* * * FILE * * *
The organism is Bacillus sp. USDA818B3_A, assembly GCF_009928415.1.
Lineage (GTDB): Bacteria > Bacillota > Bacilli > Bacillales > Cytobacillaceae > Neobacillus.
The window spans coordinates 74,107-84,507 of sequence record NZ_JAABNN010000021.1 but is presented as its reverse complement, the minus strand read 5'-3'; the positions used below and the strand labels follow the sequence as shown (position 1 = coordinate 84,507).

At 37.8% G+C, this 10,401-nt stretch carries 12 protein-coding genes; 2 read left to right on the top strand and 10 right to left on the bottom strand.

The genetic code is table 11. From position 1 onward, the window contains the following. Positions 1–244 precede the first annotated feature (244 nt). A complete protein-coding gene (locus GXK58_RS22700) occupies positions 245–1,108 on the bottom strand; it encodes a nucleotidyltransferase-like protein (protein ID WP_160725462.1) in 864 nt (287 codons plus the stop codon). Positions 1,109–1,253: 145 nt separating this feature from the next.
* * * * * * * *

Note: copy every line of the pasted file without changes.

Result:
The organism is Bacillus sp. USDA818B3_A, assembly GCF_009928415.1.
Lineage (GTDB): Bacteria > Bacillota > Bacilli > Bacillales > Cytobacillaceae > Neobacillus.
The window spans coordinates 74,107-84,507 of sequence record NZ_JAABNN010000021.1 but is presented as its reverse complement, the minus strand read 5'-3'; the positions used below and the strand labels follow the sequence as shown (position 1 = coordinate 84,507).

At 37.8% G+C, this 10,401-nt stretch carries 12 protein-coding genes; 2 read left to right on the top strand and 10 right to left on the bottom strand.

The genetic code is table 11. From position 1 onward, the window contains the following. Positions 1–244 precede the first annotated feature (244 nt). A complete protein-coding gene (locus GXK58_RS22700) occupies positions 245–1,108 on the bottom strand; it encodes a nucleotidyltransferase-like protein (protein ID WP_160725462.1) in 864 nt (287 codons plus the stop codon). Positions 1,109–1,253: 145 nt separating this feature from the next.